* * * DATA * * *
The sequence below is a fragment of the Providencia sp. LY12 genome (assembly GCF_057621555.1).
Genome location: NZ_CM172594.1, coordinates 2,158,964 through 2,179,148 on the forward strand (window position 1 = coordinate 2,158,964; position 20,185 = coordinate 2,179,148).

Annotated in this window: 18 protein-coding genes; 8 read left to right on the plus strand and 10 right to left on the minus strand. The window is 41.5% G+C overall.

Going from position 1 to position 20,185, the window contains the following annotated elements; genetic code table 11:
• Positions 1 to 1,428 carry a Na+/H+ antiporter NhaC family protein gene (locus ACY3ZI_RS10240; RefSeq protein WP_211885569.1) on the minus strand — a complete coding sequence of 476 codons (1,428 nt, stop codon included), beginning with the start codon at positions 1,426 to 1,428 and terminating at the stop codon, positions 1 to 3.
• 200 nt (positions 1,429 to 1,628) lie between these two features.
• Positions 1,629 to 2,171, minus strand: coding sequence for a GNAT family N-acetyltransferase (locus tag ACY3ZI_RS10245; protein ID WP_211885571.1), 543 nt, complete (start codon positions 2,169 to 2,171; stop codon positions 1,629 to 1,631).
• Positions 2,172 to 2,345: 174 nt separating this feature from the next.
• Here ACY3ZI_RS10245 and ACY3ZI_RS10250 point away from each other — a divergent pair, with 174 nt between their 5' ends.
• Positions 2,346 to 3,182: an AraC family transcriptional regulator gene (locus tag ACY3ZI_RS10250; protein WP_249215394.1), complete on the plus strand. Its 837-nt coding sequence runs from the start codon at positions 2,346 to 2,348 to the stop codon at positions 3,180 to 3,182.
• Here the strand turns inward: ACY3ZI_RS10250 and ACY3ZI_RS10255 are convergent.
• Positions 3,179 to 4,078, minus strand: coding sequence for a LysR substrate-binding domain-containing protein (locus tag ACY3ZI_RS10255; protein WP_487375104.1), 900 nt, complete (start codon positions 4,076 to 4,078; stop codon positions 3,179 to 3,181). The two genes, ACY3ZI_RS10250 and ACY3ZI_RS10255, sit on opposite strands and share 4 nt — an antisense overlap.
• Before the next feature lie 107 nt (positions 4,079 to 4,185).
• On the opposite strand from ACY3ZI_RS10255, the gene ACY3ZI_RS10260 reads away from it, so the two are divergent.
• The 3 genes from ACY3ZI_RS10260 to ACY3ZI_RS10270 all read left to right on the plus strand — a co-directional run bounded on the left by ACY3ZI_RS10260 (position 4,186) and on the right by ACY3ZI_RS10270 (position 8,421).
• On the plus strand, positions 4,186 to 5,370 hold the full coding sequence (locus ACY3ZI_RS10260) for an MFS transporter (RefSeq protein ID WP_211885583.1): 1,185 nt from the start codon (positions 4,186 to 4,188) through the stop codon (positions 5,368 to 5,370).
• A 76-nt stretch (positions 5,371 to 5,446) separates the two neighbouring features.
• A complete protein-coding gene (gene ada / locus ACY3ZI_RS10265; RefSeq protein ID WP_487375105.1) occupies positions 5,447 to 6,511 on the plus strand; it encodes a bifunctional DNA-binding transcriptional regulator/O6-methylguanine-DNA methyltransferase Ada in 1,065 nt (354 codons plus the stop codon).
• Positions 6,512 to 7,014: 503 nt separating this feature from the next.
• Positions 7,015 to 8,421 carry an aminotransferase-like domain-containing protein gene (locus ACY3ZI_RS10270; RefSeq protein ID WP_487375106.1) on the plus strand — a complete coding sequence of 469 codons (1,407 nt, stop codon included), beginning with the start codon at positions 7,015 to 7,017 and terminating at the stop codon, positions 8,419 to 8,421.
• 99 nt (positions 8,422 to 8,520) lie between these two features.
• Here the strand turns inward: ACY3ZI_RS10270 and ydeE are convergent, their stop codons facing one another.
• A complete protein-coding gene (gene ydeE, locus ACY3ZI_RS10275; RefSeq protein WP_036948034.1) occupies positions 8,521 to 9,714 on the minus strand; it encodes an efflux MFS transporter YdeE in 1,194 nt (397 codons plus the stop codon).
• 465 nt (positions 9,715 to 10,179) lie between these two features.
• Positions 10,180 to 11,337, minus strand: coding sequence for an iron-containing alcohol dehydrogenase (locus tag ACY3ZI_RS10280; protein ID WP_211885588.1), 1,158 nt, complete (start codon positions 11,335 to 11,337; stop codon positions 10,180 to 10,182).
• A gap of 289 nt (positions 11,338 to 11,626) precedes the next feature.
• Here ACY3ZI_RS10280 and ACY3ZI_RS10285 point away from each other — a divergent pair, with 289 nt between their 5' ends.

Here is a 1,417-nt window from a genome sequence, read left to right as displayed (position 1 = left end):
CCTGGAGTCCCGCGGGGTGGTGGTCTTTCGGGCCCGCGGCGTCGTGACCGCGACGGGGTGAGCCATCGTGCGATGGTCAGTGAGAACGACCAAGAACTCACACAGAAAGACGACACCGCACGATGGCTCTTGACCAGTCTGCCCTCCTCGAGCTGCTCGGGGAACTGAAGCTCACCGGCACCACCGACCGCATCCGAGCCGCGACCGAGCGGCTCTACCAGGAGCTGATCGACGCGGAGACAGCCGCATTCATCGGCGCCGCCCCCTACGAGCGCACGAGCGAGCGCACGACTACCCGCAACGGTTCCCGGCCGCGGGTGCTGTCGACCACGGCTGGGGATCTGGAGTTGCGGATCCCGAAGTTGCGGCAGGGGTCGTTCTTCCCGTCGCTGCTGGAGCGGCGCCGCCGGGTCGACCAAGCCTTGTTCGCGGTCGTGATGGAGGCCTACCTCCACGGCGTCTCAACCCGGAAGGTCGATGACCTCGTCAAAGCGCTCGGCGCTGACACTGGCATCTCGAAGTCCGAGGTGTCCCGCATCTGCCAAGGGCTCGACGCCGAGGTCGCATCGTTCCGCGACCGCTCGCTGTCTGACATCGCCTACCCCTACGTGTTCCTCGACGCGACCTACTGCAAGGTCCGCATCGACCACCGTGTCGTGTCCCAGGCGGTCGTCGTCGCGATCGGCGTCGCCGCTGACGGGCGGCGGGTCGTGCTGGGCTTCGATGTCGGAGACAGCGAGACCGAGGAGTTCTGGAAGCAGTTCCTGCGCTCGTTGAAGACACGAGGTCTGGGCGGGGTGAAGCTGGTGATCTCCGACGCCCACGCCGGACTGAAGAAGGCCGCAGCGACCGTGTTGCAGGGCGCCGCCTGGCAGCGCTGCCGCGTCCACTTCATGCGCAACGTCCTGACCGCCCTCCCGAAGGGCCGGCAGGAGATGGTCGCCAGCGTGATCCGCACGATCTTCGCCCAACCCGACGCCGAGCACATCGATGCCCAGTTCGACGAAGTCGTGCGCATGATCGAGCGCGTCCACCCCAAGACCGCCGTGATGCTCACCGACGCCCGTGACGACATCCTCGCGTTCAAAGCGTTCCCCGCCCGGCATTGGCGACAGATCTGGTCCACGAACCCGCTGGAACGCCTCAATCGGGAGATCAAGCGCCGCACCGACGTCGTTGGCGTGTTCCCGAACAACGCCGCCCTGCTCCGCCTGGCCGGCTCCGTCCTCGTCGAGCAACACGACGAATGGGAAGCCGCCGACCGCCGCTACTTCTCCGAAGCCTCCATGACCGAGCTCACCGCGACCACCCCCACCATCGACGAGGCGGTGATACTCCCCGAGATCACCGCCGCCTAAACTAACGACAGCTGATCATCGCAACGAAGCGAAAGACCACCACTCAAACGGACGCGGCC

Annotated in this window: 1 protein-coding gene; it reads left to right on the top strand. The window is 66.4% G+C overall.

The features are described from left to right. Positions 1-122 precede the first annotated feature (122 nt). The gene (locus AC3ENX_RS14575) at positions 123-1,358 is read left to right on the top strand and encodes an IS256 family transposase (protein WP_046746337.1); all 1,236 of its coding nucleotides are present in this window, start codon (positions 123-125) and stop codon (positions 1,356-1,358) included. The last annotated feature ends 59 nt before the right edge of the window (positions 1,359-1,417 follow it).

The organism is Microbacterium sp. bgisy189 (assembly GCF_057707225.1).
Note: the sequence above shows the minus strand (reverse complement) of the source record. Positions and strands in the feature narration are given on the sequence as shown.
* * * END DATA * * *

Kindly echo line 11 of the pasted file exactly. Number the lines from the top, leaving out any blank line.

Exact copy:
• Here the strand turns inward: ACY3ZI_RS10250 and ACY3ZI_RS10255 are convergent.